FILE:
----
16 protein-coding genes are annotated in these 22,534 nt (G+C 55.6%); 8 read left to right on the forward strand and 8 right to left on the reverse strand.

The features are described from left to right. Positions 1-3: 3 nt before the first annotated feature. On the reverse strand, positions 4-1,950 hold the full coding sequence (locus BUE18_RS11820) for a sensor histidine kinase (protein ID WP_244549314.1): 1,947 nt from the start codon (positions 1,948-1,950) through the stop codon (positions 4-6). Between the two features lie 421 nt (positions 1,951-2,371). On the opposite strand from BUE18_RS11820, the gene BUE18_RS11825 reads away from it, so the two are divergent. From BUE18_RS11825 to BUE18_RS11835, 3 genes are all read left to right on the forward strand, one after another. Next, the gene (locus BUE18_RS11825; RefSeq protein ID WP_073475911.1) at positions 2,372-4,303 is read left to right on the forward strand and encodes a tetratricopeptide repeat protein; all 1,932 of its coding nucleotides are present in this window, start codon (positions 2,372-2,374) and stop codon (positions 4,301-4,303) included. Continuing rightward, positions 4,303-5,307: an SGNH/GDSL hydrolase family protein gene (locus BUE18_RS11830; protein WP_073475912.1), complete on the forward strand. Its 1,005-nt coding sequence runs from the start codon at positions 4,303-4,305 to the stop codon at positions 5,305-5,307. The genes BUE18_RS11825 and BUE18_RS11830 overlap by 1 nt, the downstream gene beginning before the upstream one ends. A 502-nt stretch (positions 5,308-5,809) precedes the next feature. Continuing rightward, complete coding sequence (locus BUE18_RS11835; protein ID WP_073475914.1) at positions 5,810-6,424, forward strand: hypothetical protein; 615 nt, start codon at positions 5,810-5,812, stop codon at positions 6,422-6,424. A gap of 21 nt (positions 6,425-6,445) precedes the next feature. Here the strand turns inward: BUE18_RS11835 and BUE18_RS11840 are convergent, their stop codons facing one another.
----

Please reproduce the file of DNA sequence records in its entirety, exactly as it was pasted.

16 protein-coding genes are annotated in these 22,534 nt (G+C 55.6%); 8 read left to right on the forward strand and 8 right to left on the reverse strand.

The features are described from left to right. Positions 1-3: 3 nt before the first annotated feature. On the reverse strand, positions 4-1,950 hold the full coding sequence (locus BUE18_RS11820) for a sensor histidine kinase (protein ID WP_244549314.1): 1,947 nt from the start codon (positions 1,948-1,950) through the stop codon (positions 4-6). Between the two features lie 421 nt (positions 1,951-2,371). On the opposite strand from BUE18_RS11820, the gene BUE18_RS11825 reads away from it, so the two are divergent. From BUE18_RS11825 to BUE18_RS11835, 3 genes are all read left to right on the forward strand, one after another. Next, the gene (locus BUE18_RS11825; RefSeq protein ID WP_073475911.1) at positions 2,372-4,303 is read left to right on the forward strand and encodes a tetratricopeptide repeat protein; all 1,932 of its coding nucleotides are present in this window, start codon (positions 2,372-2,374) and stop codon (positions 4,301-4,303) included. Continuing rightward, positions 4,303-5,307: an SGNH/GDSL hydrolase family protein gene (locus BUE18_RS11830; protein WP_073475912.1), complete on the forward strand. Its 1,005-nt coding sequence runs from the start codon at positions 4,303-4,305 to the stop codon at positions 5,305-5,307. The genes BUE18_RS11825 and BUE18_RS11830 overlap by 1 nt, the downstream gene beginning before the upstream one ends. A 502-nt stretch (positions 5,308-5,809) precedes the next feature. Continuing rightward, complete coding sequence (locus BUE18_RS11835; protein ID WP_073475914.1) at positions 5,810-6,424, forward strand: hypothetical protein; 615 nt, start codon at positions 5,810-5,812, stop codon at positions 6,422-6,424. A gap of 21 nt (positions 6,425-6,445) precedes the next feature. Here the strand turns inward: BUE18_RS11835 and BUE18_RS11840 are convergent, their stop codons facing one another.